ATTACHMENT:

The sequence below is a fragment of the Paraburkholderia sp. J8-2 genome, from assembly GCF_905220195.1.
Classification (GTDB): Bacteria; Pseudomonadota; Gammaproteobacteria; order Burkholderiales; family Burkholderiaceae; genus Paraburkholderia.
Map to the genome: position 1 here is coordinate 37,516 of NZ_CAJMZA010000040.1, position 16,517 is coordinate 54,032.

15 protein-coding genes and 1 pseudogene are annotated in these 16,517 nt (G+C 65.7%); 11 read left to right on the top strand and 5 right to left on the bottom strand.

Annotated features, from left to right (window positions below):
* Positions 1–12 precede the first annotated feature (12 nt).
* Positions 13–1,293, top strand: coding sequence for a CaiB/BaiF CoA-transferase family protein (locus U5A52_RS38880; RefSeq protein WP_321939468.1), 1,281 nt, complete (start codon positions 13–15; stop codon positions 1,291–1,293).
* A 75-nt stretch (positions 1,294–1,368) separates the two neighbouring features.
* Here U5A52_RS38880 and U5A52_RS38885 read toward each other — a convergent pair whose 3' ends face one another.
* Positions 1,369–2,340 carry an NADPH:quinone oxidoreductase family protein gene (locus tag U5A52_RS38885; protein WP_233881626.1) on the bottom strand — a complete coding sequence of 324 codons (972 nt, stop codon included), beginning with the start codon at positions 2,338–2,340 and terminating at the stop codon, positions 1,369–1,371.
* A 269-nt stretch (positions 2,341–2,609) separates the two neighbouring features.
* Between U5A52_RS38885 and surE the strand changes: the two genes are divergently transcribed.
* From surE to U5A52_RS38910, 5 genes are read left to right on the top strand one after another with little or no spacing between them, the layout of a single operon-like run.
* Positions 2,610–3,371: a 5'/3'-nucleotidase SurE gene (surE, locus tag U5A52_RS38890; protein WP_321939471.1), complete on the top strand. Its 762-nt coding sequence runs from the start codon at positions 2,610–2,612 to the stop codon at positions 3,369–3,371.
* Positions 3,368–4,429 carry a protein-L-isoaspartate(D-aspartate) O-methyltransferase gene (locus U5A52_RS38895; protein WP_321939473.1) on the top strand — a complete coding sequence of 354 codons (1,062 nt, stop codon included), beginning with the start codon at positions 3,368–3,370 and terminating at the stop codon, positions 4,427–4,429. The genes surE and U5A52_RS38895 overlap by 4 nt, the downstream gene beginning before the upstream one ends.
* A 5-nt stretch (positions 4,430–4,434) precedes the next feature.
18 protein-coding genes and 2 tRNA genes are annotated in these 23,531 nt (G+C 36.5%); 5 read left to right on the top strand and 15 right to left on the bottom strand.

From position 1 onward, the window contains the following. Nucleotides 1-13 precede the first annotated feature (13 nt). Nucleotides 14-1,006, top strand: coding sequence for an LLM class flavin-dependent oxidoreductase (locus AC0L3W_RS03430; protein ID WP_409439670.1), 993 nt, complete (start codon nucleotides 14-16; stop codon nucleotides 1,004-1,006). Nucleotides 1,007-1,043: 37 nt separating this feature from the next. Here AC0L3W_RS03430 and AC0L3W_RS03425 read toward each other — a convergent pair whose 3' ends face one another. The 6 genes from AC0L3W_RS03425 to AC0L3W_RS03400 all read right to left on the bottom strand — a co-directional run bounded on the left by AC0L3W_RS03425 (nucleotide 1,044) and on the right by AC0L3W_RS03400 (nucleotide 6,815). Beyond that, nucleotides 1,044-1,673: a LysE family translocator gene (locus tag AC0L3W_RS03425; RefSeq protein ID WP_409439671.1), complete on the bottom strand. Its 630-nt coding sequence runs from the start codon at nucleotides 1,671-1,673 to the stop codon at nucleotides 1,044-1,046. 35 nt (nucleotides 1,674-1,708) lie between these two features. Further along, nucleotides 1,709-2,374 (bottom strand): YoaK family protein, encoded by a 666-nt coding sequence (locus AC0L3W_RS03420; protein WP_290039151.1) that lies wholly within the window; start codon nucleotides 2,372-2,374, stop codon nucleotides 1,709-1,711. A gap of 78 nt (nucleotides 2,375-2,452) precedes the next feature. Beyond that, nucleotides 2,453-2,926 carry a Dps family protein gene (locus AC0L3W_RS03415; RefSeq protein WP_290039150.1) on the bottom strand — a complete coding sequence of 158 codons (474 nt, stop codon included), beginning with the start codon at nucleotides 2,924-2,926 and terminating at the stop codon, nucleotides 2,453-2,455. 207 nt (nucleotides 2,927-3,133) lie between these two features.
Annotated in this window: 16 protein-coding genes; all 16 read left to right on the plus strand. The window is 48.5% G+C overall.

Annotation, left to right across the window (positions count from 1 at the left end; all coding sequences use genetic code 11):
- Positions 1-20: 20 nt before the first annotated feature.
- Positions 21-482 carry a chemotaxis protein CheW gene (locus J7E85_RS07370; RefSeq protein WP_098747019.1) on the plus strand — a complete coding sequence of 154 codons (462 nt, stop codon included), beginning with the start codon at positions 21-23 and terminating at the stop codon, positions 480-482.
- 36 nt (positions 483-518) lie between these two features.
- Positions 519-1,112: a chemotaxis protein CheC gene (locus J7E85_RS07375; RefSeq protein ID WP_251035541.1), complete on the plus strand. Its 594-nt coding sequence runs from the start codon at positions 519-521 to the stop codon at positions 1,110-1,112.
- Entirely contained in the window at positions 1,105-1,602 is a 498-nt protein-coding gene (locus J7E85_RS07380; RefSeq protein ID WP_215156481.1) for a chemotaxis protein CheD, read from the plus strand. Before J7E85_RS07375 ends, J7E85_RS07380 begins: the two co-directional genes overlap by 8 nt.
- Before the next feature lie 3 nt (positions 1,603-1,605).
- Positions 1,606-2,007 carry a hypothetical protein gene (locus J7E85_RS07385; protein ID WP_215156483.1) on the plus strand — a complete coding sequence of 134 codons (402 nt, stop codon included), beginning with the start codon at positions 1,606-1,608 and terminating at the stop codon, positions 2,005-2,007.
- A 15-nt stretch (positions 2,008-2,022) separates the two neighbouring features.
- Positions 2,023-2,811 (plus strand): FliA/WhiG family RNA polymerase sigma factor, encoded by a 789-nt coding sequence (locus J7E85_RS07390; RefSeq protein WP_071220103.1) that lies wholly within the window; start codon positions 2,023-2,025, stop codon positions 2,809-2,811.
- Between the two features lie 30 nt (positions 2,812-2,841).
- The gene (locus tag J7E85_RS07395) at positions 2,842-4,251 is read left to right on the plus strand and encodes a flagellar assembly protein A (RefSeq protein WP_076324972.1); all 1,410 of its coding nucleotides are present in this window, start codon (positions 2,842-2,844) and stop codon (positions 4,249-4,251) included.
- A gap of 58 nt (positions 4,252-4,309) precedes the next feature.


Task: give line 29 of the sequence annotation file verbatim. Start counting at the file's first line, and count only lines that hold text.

- Positions 2,023-2,811 (plus strand): FliA/WhiG family RNA polymerase sigma factor, encoded by a 789-nt coding sequence (locus J7E85_RS07390; RefSeq protein WP_071220103.1) that lies wholly within the window; start codon positions 2,023-2,025, stop codon positions 2,809-2,811.